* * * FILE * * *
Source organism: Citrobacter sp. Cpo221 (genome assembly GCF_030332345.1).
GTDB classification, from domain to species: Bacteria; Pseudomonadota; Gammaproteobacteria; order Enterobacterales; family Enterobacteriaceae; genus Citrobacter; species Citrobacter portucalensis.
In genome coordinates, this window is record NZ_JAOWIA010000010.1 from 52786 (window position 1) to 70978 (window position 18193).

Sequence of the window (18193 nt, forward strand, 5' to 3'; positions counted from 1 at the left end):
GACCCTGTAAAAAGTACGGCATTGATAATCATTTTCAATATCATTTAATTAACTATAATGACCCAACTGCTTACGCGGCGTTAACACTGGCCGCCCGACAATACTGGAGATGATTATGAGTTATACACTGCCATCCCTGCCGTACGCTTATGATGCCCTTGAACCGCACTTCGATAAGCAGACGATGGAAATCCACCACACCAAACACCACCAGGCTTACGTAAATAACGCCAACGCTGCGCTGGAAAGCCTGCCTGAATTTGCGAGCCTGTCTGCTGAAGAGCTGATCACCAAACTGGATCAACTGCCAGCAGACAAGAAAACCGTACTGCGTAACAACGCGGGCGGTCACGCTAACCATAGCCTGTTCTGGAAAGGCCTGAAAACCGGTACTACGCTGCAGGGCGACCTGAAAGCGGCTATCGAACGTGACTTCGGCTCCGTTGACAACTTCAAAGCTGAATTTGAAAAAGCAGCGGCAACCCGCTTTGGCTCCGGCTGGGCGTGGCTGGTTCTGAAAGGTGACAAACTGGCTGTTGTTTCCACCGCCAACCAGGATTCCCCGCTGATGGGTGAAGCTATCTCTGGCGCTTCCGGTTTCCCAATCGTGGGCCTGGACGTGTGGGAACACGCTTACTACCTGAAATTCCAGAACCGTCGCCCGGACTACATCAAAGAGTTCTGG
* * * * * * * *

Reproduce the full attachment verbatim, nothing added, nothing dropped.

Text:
Source organism: Citrobacter sp. Cpo221 (genome assembly GCF_030332345.1).
GTDB classification, from domain to species: Bacteria; Pseudomonadota; Gammaproteobacteria; order Enterobacterales; family Enterobacteriaceae; genus Citrobacter; species Citrobacter portucalensis.
In genome coordinates, this window is record NZ_JAOWIA010000010.1 from 52786 (window position 1) to 70978 (window position 18193).

Sequence of the window (18193 nt, forward strand, 5' to 3'; positions counted from 1 at the left end):
GACCCTGTAAAAAGTACGGCATTGATAATCATTTTCAATATCATTTAATTAACTATAATGACCCAACTGCTTACGCGGCGTTAACACTGGCCGCCCGACAATACTGGAGATGATTATGAGTTATACACTGCCATCCCTGCCGTACGCTTATGATGCCCTTGAACCGCACTTCGATAAGCAGACGATGGAAATCCACCACACCAAACACCACCAGGCTTACGTAAATAACGCCAACGCTGCGCTGGAAAGCCTGCCTGAATTTGCGAGCCTGTCTGCTGAAGAGCTGATCACCAAACTGGATCAACTGCCAGCAGACAAGAAAACCGTACTGCGTAACAACGCGGGCGGTCACGCTAACCATAGCCTGTTCTGGAAAGGCCTGAAAACCGGTACTACGCTGCAGGGCGACCTGAAAGCGGCTATCGAACGTGACTTCGGCTCCGTTGACAACTTCAAAGCTGAATTTGAAAAAGCAGCGGCAACCCGCTTTGGCTCCGGCTGGGCGTGGCTGGTTCTGAAAGGTGACAAACTGGCTGTTGTTTCCACCGCCAACCAGGATTCCCCGCTGATGGGTGAAGCTATCTCTGGCGCTTCCGGTTTCCCAATCGTGGGCCTGGACGTGTGGGAACACGCTTACTACCTGAAATTCCAGAACCGTCGCCCGGACTACATCAAAGAGTTCTGG